Recent Appearances

Andrew was a guest on Episode #15 of the Right to Reason podcast, arguing politics and whether your vote can be a message.

Show Notes & Links

  1. Our discussion with Travis Wester regarding the Berkeley College Republicans lawsuit took place back in Opening Arguments Episode #73.  You might want to re-listen!
  2. This is a link to the Vox timeline of the events in Charlottesville.
  3. Here is Washington Post reporter Joe Heim’s Twitter feed, showing a picture of the heavily armed “citizens” attending the rally.
  4. This is the preliminary injunction ruling on the motion filed by Jason Kessler, organizer of the “Unite the Right” rally.
  5. The key case setting forth the principles of time, place & manner restrictions is Ward v. Rock Against Racism 491 U.S. 781 (1989).
  6. The “fire in a crowded theater” case is Schenck v. U.S., 249 U.S. 47 (1919) — give it a read and you’ll understand (and appreciate!) why it is no longer good law.
  7. The modern rule on hate speech stems from Brandenberg v. Ohio, 395 U.S. 444 (1969).
  8. This is the DOJ’s list of hate crimes laws.
  9. Virginia’s second-degree murder statute is Code of VA § 18.2-32.
  10. You can read Texas A&M University’s statement cancelling the “White Lives Matter” protest scheduled for Sept. 11 here.
  11. You can also check out Andrew’s rockin’ 1980s case, Sable Communications v. FCC, 492 U.S. 115 (1989).

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OA95: The Great SIO Crossover & We Defend Milo!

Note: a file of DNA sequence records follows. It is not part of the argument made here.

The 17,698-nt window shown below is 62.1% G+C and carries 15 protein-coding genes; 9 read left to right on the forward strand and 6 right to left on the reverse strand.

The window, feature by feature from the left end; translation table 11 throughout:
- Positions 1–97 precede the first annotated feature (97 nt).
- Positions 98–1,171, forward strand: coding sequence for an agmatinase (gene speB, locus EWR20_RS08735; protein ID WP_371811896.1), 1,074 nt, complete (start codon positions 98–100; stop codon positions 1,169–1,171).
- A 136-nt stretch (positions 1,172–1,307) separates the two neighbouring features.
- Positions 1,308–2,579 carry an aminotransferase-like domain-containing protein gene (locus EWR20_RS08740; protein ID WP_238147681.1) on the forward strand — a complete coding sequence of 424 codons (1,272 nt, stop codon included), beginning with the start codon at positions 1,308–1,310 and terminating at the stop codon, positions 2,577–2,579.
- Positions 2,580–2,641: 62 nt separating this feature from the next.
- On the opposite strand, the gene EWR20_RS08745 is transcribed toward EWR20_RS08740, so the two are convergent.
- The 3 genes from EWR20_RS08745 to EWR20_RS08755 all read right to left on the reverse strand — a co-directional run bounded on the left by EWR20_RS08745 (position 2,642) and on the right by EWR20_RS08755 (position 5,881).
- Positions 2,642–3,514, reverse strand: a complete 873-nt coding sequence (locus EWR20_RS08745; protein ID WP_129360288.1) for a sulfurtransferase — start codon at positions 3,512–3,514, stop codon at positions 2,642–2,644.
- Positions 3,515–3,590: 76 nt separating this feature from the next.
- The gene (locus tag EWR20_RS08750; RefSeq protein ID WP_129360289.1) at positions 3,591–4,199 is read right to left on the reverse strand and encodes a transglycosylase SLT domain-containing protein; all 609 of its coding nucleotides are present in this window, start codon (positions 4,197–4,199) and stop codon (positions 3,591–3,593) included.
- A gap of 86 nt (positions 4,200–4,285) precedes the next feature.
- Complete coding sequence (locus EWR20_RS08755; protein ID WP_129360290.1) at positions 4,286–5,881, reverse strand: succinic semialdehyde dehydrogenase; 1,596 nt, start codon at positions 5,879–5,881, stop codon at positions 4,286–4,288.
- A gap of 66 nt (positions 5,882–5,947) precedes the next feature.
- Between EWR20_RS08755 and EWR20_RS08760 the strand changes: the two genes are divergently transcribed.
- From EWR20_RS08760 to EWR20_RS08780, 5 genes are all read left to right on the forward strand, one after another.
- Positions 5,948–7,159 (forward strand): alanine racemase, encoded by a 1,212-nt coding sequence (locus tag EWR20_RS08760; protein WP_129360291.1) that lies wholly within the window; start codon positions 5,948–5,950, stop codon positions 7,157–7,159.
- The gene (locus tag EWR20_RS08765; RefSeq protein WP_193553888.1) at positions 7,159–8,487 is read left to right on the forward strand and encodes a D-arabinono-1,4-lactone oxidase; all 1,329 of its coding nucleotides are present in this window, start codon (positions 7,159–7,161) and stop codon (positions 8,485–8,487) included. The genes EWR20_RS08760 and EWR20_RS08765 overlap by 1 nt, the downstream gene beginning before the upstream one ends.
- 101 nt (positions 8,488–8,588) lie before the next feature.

Today’s show is a companion to Episode 67 of Serious Inquiries Only regarding the Violent Crime Control and Law Enforcement Act of 1994.

We begin, however, with a question about progressivity and fines from listener Noah Lugeons.

In the main segment, Andrew tells the story of how Michael Dukakis, Slayer, and race-baiting by Newt Gingrich led to the worst aspects of the omnibus crime bill.

Next, the guys cover perhaps their most anticipated “Breakin’ Down the Law” ever:  defending Milo Yiannopoulos, along with the ACLU.

Finally, we end with the answer to Thomas Take the Bar Exam Question #36 regarding defamation.  And don’t forget to play along by following our Twitter feed (@Openargs) and/or our Facebook Page and quoting the Tweet or Facebook Post that announces this episode along with your guess and reason(s)!

Recent Appearances

Andrew was a guest on Episode #15 of the Right to Reason podcast, arguing politics and whether your vote can be a message.

Show Notes & Links

  1. You should be listening to Serious Inquiries Only.
  2. This is the text of  the Violent Crime Control and Law Enforcement Act of 1994.
  3. This is the longitudinal Gallup study showing the last 80 years of support for the death penalty.